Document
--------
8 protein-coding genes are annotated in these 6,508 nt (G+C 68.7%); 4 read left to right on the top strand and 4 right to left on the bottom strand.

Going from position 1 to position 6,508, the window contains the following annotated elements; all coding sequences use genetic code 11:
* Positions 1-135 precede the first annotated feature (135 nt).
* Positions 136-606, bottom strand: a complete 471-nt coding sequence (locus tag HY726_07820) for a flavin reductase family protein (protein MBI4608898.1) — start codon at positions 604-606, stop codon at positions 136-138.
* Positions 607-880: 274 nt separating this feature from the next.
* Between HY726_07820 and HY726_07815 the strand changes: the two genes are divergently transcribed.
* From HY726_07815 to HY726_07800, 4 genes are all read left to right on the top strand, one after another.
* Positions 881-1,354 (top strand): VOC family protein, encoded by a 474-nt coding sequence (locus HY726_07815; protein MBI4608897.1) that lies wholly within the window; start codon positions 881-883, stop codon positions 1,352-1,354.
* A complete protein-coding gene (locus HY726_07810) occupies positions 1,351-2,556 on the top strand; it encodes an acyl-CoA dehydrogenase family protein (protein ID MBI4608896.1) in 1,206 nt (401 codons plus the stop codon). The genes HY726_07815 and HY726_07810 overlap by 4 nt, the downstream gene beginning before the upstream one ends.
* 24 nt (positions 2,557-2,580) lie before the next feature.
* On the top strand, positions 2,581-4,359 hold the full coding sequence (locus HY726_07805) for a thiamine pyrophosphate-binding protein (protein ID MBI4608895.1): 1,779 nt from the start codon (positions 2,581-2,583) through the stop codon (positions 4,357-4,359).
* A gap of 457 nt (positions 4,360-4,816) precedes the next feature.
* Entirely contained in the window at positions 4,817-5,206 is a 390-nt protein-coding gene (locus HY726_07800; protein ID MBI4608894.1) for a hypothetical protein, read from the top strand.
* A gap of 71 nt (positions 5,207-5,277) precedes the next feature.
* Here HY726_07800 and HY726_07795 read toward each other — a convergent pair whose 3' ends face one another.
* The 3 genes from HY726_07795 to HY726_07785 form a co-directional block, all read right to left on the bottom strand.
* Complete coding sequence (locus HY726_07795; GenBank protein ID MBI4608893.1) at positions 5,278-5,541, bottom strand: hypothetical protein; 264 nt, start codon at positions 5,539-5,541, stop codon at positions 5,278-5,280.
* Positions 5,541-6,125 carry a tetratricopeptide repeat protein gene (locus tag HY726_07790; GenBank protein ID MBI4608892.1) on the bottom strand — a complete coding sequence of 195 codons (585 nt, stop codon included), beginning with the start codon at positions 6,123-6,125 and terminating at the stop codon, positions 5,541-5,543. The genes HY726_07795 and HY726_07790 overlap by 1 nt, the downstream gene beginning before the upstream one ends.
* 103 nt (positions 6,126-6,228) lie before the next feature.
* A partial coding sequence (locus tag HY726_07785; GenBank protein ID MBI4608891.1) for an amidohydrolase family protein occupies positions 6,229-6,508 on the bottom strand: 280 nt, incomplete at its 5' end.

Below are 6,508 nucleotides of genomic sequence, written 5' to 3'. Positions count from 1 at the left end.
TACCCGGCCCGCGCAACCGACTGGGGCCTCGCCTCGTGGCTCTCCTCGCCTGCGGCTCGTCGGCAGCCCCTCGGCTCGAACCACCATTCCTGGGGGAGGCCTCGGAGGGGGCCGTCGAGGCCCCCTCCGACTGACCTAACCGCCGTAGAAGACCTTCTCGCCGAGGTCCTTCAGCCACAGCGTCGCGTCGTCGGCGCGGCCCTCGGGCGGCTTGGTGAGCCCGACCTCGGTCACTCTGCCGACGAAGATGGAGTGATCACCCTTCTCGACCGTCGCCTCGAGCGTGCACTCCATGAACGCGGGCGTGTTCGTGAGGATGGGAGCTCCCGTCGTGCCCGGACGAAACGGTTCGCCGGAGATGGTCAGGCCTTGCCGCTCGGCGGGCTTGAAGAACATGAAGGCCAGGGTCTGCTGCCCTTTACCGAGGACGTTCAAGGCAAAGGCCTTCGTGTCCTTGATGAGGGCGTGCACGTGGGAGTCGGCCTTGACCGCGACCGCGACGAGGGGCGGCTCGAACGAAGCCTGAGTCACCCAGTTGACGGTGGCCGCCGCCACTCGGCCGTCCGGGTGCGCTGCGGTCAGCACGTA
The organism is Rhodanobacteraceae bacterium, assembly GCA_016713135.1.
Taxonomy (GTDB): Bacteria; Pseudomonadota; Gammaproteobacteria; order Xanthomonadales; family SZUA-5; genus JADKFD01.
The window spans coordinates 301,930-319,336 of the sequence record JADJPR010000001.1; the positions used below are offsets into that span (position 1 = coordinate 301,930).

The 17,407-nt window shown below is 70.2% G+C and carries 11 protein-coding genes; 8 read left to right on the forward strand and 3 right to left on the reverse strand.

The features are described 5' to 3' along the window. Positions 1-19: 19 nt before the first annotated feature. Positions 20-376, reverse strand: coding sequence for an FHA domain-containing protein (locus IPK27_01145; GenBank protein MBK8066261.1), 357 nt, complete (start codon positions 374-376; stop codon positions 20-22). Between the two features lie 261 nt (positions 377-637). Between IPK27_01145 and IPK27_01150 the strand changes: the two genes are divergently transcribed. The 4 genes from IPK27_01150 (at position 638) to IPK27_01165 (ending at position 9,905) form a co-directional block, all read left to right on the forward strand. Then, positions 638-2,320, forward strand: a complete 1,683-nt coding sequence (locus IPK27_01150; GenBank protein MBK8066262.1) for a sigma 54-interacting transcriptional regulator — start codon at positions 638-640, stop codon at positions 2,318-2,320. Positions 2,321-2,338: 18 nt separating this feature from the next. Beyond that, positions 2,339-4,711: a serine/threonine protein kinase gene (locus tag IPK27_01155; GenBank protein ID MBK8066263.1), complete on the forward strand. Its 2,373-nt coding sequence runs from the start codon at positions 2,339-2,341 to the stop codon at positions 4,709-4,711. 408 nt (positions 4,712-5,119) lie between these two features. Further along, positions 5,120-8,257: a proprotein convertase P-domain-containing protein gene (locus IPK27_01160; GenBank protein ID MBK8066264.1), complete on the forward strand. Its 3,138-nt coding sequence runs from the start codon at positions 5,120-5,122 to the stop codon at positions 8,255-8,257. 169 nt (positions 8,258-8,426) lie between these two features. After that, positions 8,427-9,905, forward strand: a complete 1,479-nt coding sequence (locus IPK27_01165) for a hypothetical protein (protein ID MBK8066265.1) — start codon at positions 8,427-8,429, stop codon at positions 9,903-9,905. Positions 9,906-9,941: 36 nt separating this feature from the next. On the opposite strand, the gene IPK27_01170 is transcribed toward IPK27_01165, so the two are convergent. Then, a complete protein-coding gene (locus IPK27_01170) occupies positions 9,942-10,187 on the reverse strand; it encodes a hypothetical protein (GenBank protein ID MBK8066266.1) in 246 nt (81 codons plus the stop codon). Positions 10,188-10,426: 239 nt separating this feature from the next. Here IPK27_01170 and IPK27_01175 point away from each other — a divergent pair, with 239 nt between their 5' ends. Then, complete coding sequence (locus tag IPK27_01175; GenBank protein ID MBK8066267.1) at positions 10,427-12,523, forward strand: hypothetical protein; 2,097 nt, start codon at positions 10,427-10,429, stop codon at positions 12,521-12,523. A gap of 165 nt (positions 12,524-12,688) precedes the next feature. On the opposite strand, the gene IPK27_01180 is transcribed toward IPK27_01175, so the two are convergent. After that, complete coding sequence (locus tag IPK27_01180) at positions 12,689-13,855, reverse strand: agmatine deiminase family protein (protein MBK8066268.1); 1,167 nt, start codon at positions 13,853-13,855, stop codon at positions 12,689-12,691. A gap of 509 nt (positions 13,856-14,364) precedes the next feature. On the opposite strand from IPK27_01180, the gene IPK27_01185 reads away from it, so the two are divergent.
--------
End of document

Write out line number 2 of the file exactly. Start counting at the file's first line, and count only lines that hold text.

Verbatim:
Going from position 1 to position 6,508, the window contains the following annotated elements; all coding sequences use genetic code 11: